How to check if your phone is on Facebook for data breach

We are talking about You’ve been Pwned, The website operated by Troy Hunt which is the best for checking if our email has been affected by the hacking of the website we used it for. As of today, the web also lets you verify phone numbers based on the hundreds of millions found in Leaked Facebook database, Of which approx 11 million belong to people residing in Spain.

Troy Hunt claims that he has never considered making phone numbers searchable on his website, since they are less frequent, difficult to automatically manipulate in databases, and their format changes depending on the origin of the hack, where the international code may or may not appear.

However, with the hacking of Facebook, everything changed, as there are more than one 500 million phone numbers In the leaked database, but there are only a few million e-mail addresses. For this reason, there are many users in the compromised database, but due to the email not appearing, it was not thought that they might be inside.

In this case, since everything is in the same database and formatting, it is easier to process the numbers. Also, two-thirds of Troy Hunt’s followers asked to include phone numbers in the search to see if they were among those hacked. Finally, Hunt claims that the websites have come out for clone You’ve been PwnedFor security reasons, I prefer that users use their data to prevent others from using the data provided by users for other purposes.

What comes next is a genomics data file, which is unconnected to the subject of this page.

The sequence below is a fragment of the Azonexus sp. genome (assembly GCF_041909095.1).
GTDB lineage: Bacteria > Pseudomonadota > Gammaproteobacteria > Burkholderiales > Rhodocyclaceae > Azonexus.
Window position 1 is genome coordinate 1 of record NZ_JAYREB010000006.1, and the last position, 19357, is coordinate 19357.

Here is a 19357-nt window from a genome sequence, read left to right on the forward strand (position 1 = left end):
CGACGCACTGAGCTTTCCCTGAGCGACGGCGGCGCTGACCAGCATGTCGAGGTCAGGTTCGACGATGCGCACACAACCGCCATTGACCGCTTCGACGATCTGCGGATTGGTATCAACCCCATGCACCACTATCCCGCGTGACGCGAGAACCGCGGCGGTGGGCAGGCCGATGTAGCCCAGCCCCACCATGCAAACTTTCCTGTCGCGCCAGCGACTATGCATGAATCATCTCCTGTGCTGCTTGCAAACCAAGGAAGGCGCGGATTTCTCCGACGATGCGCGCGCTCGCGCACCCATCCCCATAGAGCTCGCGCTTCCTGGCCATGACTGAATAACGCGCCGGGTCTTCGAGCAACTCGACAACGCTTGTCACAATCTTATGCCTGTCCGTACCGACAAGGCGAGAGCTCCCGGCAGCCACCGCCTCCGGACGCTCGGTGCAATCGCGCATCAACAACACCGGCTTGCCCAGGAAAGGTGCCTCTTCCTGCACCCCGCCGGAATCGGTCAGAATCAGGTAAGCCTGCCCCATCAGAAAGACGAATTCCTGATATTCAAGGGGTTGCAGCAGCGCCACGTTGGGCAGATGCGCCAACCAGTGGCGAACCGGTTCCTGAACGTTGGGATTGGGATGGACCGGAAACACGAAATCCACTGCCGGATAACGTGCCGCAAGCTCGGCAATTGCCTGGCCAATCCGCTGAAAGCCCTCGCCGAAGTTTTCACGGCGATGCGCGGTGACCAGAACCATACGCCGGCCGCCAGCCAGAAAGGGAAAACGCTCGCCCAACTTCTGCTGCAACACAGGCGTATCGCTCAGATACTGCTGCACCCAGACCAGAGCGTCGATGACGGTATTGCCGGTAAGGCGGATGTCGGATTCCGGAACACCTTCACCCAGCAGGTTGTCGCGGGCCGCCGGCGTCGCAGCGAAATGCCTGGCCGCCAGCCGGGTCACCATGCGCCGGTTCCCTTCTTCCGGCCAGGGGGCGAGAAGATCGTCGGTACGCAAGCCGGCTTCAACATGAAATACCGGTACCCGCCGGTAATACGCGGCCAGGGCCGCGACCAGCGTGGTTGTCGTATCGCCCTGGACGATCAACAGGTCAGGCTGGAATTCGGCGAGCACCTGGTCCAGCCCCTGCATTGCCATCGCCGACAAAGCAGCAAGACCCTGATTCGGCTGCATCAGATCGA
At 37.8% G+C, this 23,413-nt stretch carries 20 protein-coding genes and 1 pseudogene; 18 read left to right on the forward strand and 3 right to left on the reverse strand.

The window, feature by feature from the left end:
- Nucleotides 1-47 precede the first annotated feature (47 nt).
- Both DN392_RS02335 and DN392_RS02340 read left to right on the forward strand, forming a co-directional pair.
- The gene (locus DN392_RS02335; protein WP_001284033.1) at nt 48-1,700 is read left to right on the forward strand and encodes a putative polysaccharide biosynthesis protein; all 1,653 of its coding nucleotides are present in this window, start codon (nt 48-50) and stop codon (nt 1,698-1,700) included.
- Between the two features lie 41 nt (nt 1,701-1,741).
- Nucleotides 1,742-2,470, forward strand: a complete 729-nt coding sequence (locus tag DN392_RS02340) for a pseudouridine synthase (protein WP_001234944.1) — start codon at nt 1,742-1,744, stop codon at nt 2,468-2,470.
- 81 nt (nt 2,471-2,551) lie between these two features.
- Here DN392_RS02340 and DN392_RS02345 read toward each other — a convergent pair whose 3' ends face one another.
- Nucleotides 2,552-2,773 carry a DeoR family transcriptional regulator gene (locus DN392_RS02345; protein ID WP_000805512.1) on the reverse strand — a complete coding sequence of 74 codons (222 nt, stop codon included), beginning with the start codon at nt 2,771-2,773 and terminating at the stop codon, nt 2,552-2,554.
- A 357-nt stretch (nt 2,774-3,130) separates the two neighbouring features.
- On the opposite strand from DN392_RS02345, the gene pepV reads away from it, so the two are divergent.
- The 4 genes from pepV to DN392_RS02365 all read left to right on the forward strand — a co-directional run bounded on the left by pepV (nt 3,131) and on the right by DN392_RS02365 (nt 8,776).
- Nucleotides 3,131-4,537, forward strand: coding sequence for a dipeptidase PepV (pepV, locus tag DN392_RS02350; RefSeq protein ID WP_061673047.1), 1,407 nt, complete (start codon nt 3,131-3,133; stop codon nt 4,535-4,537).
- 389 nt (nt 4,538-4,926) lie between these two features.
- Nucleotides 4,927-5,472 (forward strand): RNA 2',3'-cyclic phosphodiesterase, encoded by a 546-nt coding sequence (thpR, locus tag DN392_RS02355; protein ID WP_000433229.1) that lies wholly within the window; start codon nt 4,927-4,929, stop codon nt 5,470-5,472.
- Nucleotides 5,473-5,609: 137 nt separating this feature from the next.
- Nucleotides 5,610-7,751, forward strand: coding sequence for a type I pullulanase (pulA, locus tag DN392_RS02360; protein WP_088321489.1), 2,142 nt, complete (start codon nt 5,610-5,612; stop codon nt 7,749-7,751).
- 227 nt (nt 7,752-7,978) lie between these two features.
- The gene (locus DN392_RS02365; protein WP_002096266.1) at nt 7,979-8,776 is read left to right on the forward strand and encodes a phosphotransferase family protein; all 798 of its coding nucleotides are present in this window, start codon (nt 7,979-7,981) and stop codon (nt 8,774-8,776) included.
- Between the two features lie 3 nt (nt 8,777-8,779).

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How to check if your phone is on Facebook hack

Thus, now when entering the web, the option to enter an email or phone number appears in the search. The phone was set up using the international standard E.164, which requires a prefix for each country the number comes from. For example, for a number in Spain type 6XXXXXXXX, it will be necessary to group everything together + 34XXXXXXXX a 34XXXXXXXX So that it appears in the results without commas, spaces or hyphens, although the search engine itself will eliminate them if we put them.

The database is still being processed, so it may take a few more hours, or even days, to be available, so it is recommended that you perform the checks in the next few days once it’s fully processed and uploaded.

Through emails, Troy Hunt has a service through which we can subscribe to receive notification in case our email appears hacked. With phones, this service is unavailable, as it requires sending SMS messages and developing a time-consuming system. Going forward, Hunt says he won’t be adding any new phone numbers unless they’re part of a major leak like here.

Facebook has yet to clarify the origin of the hack, nor if it only affects accounts that expose information to the public or if users who log in their phones are affected by two-step verification, as well as whether these numbers belong to WhatsApp or Instagram.

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